by Danielle Ofri
New York Times op-ed
Recently, a patient with end-stage kidney disease told me that his insurance company stopped covering one of his essential medications. It took me hours of phone calls to reinstate this lifesaving treatment. Another patient — frail and elderly — was on the verge of having to move to a nursing home. An intensive blitz to coordinate visiting nurse services, physical therapy, Meals on Wheels and home hospice allowed her to stay in her home.
Advocating for patients is as much a part of medical care as the medical care itself. Diagnosing the problem and prescribing the treatment helps only if the patient can actually get the care. So doctors and nurses spend much of their time fighting on patients’ behalf with hospitals, specialists and insurance companies.
Should that advocacy extend beyond the doctor’s office, when politics has palpable effects on patients’ health? If my patient with kidney disease loses his health insurance, it would be just as life-threatening as the loss of his medications. As his doctor, am I equally obliged to advocate politically to ensure that health insurance remains available?
Right now, the Senate is considering health care legislation that threatens the coverage of millions of Americans. The American Health Care Act, which the House passed in May, would slash Medicaid, raise rates, increase deductibles, cut subsidies and weaken patient protections. Losing insurance — or being priced out of the market — is tantamount to losing health care. For patients with cancer, heart disease or diabetes, disruptions in medical care are as grave a threat to health as blood clots, metastases and sepsis.
Most doctors see an intrinsic distinction between calling an insurance company and calling a senator. The former is part and parcel of patient care, while the latter feels like acting on one’s personal interests or opinions.
But in terms of our patients’ health, there is a moral argument that they are equivalent. In our day-to-day lives, doctors and nurses put our patients’ needs first. We must do the same when our government proposes health care legislation.
Medicine is often practiced in what feels like a cocoon. There’s good reason for this — illness involves exquisite vulnerability, and patients discuss things they do not reveal elsewhere. When doctors and nurses close the exam room door, we are trying to block out the outside world metaphorically as well as physically.
Lately, however, the outside world has been muscling its way in. My patients frequently bring up politics — both those who support President Trump and those who think he is bulldozing our country to the ground. I try to stay out of it because these discussions could swamp what little time we have and because politics should never get in the way of the doctor-patient relationship.
There was a big hoo-ha late last year about a study with the erroneous title “Democratic and Republican Physicians Provide Different Care on Politicized Health Issues.” The study, in fact, demonstrated nothing about the medical care provided to patients. Rather, it surveyed doctors’ responses to hypothetical cases and then correlated that to their voter registration.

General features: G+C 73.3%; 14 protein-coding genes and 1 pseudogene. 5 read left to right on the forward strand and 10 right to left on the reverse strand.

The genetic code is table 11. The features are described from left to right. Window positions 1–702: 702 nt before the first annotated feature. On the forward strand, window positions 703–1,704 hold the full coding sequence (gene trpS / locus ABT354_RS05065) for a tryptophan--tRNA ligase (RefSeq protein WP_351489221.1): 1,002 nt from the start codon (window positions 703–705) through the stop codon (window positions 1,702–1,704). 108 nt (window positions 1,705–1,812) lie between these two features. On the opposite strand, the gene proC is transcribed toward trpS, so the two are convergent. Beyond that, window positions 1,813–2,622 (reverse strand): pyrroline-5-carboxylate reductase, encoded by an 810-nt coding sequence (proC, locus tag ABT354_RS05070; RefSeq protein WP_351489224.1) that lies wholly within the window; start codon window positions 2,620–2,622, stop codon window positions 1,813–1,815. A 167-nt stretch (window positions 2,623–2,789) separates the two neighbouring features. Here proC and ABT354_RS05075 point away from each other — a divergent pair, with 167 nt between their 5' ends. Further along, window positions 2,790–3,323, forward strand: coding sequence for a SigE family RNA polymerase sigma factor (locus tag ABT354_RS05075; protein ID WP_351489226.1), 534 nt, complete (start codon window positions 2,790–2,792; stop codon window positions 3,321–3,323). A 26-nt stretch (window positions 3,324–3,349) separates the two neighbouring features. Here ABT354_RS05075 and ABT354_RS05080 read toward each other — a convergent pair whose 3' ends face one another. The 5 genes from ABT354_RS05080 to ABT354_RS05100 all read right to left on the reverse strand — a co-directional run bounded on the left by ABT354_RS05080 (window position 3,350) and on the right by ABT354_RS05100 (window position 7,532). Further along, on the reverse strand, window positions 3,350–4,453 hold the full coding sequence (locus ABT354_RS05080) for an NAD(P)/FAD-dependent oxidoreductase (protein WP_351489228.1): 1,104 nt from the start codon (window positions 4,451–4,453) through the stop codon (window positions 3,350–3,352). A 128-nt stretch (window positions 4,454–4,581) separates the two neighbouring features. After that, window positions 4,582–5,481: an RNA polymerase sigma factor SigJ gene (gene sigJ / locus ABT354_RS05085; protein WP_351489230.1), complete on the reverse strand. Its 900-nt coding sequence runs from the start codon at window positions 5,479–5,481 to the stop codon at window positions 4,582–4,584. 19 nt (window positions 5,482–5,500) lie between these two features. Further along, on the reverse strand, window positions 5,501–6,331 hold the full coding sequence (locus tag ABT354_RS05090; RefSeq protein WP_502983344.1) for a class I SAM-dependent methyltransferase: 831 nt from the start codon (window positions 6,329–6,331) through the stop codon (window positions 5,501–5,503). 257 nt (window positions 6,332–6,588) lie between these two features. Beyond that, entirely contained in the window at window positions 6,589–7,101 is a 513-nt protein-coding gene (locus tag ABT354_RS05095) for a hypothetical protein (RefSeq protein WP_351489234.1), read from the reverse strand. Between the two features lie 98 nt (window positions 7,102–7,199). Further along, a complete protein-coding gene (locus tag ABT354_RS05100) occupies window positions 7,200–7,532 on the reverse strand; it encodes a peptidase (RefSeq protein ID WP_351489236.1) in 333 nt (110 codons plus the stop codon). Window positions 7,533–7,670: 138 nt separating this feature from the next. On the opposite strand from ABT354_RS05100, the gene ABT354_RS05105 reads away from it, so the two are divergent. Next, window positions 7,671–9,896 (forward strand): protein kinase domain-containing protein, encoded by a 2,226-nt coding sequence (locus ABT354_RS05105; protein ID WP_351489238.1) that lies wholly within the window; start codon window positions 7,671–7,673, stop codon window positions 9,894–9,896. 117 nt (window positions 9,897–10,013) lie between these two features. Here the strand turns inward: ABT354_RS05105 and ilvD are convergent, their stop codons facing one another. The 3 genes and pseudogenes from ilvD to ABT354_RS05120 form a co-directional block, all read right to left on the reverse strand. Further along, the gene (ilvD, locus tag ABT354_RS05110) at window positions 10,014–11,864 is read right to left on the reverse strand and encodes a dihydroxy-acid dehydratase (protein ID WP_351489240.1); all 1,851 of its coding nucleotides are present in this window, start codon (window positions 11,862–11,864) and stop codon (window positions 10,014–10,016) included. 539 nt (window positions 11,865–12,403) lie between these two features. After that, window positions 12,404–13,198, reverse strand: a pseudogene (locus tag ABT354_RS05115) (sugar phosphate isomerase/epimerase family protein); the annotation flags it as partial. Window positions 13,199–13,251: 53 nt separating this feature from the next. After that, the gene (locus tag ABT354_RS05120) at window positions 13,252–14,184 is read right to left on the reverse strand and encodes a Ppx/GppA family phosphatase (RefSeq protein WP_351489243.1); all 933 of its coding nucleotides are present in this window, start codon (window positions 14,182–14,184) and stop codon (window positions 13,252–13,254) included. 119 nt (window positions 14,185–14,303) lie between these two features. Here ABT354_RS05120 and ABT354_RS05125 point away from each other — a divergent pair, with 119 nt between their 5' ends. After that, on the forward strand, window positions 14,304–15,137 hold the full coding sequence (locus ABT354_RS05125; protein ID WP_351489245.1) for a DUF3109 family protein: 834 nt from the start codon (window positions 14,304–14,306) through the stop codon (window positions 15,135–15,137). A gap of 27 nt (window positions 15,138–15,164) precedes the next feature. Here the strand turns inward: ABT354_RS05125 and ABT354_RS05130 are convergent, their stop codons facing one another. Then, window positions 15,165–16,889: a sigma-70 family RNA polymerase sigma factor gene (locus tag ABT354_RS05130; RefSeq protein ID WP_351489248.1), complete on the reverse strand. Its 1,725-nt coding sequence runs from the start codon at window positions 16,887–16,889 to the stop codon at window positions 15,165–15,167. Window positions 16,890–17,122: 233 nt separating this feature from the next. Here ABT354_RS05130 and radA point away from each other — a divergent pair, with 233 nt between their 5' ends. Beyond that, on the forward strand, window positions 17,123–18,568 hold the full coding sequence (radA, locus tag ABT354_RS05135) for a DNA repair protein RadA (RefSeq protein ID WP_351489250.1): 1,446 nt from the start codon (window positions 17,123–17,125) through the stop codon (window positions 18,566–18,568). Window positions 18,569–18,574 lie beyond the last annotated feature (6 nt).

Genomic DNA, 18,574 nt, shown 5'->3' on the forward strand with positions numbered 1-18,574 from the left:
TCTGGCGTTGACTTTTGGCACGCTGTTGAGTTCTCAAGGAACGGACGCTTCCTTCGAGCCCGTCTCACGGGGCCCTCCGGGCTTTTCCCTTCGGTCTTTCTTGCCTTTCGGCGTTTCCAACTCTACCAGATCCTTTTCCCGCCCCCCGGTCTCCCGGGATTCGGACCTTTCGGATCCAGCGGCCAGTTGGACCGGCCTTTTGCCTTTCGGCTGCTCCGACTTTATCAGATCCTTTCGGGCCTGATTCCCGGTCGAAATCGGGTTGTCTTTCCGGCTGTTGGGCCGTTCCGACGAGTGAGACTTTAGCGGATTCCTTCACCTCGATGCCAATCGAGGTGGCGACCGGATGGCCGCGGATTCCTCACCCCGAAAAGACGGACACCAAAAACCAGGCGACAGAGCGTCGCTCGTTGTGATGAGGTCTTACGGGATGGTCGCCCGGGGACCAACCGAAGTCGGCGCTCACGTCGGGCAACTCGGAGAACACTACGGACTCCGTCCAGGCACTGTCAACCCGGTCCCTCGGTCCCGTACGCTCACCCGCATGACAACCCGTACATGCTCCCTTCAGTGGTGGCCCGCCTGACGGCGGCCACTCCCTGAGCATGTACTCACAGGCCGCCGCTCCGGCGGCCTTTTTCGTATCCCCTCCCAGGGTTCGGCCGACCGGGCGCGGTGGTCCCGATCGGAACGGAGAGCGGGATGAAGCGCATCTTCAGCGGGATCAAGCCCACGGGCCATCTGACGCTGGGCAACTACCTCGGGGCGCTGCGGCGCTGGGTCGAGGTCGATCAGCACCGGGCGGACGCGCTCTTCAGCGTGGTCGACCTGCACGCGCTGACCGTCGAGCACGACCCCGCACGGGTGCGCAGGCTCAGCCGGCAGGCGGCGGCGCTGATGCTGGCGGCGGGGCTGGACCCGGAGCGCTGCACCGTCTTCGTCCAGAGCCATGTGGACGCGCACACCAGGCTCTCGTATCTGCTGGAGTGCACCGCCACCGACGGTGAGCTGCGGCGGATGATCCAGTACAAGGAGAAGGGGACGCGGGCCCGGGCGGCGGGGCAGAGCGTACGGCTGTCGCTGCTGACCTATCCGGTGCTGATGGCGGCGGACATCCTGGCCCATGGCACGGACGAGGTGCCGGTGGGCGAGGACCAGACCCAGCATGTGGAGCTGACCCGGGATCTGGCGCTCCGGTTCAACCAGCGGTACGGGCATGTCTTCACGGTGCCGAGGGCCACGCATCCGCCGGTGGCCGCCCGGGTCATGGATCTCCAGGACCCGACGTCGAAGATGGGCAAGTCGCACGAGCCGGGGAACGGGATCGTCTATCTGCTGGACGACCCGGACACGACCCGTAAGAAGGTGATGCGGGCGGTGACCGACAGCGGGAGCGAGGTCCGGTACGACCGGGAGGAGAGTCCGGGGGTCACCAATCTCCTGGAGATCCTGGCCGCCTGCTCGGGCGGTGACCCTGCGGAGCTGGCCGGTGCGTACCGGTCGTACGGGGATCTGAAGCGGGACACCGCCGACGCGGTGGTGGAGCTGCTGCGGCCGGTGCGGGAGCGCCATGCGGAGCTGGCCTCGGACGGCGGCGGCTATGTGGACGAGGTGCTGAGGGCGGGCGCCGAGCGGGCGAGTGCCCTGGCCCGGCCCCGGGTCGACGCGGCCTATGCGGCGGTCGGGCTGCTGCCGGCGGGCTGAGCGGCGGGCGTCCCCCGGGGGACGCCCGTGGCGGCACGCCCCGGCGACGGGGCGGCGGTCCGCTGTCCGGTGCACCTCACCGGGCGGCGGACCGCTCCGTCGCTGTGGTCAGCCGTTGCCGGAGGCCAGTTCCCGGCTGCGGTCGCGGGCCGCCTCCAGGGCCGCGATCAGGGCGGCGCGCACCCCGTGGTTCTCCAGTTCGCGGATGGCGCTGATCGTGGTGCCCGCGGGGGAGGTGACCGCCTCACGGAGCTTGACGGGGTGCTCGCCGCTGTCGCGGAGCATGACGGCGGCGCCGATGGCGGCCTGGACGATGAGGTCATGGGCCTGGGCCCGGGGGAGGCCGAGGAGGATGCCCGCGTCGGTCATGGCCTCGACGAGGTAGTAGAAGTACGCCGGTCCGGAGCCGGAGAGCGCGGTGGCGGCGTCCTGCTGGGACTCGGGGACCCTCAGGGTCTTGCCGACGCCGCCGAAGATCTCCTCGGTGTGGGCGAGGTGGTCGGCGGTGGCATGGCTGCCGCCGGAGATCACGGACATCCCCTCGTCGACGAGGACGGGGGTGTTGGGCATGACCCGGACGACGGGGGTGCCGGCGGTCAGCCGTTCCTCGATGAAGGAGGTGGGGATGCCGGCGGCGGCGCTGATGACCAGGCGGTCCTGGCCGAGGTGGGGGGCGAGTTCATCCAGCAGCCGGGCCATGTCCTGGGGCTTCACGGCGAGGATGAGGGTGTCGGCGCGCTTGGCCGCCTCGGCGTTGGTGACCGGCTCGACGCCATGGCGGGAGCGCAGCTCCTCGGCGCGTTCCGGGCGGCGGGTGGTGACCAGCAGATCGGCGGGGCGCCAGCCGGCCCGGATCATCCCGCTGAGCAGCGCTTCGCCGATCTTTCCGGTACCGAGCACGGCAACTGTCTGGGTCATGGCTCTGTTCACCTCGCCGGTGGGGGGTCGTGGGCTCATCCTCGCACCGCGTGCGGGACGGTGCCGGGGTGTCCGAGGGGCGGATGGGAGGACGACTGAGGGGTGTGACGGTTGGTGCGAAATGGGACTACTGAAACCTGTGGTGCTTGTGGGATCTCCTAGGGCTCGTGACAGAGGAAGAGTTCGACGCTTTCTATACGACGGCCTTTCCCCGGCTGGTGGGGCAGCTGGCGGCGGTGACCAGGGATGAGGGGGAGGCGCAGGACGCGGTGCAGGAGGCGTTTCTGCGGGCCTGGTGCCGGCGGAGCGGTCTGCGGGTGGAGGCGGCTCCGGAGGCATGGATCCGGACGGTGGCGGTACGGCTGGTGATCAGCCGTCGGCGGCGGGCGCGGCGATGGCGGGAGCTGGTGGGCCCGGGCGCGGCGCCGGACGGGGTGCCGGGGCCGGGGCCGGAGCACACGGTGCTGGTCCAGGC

It found, for example, that Republican doctors were more likely than Democrats to say they would warn patients about mental health issues connected to abortion, while Democrats were more likely to say they would warn patients about the danger of storing firearms. While this study does remind us to be on the lookout for biases, it should not be taken as a call to minimize political advocacy on the part of medical caregivers.
Regardless of our own political affiliation, doctors need to examine how legislation affects our patients’ health. Texas, for example, now has the highest maternal death rate in the country, and perhaps in the developed world. If this were the result of a new virus or a side effect of a medication, the medical profession would be sounding the alarm. That the death rate is probably in part because legislation intended to restrict abortion has resulted in the closing of women’s health centers doesn’t make it any less of a medical emergency.
It’s heartening to see that medical groups are voicing their opposition to the American Health Care Act. But what about individual caregivers? Members of Congress need to hear from us, en masse, in our professional capacity. Just as we do not stand silent when insurance companies deny necessary medications, we cannot stand silent while our legislators’ actions threaten medical access. It might be time for the Medical March on Washington.
The mission statement for nearly every health care organization contains some variation on commitment to patient care. In the United States there are just under a million practicing doctors and more than four million nurses. An additional seven million or more are employed in the health care system. That’s a lot of voices that could be advocating for patients.